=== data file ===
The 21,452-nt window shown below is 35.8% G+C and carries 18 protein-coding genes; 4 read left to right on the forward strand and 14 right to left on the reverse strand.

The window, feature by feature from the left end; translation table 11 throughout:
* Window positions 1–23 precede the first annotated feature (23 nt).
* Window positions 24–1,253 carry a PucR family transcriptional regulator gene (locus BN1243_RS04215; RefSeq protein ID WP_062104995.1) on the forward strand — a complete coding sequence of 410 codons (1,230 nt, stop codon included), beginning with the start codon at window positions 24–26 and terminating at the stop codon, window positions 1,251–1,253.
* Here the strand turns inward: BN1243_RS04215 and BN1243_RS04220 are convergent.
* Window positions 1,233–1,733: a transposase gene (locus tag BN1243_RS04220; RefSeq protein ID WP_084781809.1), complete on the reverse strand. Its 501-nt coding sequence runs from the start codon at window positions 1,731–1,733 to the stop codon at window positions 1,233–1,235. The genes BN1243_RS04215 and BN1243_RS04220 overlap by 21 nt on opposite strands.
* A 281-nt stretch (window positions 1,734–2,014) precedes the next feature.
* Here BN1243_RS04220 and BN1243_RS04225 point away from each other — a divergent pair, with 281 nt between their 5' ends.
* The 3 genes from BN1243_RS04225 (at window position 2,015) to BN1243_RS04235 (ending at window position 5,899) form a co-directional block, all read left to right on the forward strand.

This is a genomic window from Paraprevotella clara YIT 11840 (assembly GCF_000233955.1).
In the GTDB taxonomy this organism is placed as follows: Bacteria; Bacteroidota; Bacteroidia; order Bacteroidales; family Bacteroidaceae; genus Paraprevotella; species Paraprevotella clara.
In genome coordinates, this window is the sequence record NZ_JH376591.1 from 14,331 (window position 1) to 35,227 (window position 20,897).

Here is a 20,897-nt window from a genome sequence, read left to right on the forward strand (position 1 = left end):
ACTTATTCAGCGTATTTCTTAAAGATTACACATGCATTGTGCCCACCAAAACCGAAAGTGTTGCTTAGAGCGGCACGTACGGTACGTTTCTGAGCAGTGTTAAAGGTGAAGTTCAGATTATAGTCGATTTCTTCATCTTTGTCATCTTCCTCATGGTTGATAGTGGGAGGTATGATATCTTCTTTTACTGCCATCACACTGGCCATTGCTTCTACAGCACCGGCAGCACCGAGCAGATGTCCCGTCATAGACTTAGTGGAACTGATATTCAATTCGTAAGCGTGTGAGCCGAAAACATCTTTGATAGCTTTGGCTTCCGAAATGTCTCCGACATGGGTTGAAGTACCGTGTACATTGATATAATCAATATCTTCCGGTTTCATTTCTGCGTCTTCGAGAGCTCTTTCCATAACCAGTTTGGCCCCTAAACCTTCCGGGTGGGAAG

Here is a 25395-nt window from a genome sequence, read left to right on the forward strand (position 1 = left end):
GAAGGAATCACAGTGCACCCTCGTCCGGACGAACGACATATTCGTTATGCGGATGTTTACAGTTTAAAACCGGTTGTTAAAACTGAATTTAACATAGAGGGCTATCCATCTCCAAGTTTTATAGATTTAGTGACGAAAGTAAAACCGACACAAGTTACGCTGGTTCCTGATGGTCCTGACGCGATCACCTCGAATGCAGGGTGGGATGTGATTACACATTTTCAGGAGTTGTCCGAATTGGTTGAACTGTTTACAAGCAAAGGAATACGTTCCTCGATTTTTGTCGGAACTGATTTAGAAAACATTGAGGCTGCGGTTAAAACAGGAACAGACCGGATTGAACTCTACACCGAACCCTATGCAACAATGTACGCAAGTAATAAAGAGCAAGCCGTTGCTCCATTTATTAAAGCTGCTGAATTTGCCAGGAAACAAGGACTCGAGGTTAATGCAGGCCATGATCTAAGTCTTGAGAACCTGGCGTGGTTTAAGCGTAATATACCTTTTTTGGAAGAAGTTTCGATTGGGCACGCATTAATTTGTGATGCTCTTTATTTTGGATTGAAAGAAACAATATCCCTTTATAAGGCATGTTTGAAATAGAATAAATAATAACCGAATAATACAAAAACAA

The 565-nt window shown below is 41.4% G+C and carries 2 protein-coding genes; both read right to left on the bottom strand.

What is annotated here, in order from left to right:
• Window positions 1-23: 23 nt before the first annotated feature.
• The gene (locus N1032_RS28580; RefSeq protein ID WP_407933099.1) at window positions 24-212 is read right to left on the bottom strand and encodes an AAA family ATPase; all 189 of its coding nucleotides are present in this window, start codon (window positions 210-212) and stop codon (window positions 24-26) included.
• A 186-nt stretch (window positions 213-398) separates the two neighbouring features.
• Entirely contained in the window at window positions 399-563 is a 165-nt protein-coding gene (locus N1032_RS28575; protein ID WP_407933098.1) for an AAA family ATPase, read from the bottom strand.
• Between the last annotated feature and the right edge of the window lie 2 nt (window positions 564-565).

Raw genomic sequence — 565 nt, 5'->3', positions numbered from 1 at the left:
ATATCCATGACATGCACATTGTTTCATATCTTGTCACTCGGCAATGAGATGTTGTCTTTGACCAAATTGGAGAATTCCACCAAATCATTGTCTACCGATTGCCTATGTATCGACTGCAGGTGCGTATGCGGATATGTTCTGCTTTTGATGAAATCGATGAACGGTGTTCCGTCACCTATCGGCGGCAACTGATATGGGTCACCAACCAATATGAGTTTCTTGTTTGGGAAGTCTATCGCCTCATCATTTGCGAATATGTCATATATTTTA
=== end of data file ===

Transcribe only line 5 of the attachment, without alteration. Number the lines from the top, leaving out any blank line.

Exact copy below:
* Here the strand turns inward: BN1243_RS04215 and BN1243_RS04220 are convergent.